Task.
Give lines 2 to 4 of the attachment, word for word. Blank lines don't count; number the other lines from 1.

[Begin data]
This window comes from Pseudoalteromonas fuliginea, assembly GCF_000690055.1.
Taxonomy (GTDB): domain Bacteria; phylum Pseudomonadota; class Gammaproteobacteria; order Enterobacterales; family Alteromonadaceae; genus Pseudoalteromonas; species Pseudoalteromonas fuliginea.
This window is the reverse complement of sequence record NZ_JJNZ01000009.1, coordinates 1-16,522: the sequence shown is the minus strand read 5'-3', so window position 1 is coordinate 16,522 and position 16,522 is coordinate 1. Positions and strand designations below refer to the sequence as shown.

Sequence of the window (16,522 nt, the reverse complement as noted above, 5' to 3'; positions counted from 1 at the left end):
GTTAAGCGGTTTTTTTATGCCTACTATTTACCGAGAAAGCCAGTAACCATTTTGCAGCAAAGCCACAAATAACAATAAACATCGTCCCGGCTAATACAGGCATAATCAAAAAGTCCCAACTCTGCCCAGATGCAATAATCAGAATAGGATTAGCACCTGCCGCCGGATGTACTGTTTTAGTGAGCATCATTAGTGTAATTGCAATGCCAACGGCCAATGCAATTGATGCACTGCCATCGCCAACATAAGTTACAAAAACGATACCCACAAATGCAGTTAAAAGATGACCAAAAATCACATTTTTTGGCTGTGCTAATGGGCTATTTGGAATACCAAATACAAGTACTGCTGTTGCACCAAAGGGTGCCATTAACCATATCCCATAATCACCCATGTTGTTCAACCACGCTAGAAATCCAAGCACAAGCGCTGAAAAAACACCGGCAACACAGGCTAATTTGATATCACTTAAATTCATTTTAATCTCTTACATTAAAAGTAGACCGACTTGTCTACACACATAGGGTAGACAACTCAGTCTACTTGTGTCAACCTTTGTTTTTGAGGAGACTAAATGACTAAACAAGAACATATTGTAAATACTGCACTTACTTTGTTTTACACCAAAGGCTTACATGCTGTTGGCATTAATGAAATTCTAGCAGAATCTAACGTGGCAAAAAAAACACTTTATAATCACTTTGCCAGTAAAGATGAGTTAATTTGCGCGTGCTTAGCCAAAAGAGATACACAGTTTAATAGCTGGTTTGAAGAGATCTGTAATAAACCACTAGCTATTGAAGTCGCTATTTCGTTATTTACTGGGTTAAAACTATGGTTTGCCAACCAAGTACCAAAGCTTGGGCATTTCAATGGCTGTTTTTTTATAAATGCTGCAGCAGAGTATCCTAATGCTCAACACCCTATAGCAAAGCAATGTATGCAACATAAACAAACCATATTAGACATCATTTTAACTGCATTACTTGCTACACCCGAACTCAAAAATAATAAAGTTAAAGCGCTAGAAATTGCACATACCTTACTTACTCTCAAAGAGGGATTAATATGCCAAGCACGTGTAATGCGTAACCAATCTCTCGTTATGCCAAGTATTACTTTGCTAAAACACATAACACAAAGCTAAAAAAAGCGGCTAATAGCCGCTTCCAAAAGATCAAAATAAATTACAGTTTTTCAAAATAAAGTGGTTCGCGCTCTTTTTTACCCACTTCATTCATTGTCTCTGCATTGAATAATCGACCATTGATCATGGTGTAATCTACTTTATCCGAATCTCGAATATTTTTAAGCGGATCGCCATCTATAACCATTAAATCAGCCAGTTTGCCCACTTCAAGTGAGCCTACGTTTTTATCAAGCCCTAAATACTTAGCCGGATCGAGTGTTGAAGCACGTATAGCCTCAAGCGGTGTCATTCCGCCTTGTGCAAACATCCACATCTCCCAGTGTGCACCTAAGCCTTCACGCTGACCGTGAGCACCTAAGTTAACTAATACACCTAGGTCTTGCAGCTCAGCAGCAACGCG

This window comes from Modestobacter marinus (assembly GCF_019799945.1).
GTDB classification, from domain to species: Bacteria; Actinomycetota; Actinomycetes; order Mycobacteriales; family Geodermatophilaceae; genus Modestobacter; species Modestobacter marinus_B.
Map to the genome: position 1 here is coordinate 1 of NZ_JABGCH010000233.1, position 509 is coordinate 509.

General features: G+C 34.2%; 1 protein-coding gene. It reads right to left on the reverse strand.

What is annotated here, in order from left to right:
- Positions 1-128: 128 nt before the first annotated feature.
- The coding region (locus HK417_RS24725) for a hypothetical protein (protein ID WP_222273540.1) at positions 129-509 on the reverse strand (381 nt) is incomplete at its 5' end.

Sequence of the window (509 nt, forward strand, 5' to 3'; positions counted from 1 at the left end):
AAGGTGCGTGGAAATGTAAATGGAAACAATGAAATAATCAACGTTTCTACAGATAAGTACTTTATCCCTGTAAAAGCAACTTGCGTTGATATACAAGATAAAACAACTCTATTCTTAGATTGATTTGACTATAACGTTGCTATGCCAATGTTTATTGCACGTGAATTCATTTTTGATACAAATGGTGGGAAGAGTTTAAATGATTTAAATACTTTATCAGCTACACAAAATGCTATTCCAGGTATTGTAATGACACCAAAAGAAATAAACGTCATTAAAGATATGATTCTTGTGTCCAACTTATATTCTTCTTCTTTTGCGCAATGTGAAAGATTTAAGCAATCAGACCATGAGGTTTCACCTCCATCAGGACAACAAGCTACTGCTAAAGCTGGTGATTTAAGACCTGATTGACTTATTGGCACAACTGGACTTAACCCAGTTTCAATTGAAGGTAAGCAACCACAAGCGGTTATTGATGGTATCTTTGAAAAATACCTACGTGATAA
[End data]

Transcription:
Taxonomy (GTDB): domain Bacteria; phylum Pseudomonadota; class Gammaproteobacteria; order Enterobacterales; family Alteromonadaceae; genus Pseudoalteromonas; species Pseudoalteromonas fuliginea.
This window is the reverse complement of sequence record NZ_JJNZ01000009.1, coordinates 1-16,522: the sequence shown is the minus strand read 5'-3', so window position 1 is coordinate 16,522 and position 16,522 is coordinate 1. Positions and strand designations below refer to the sequence as shown.

Sequence of the window (16,522 nt, the reverse complement as noted above, 5' to 3'; positions counted from 1 at the left end):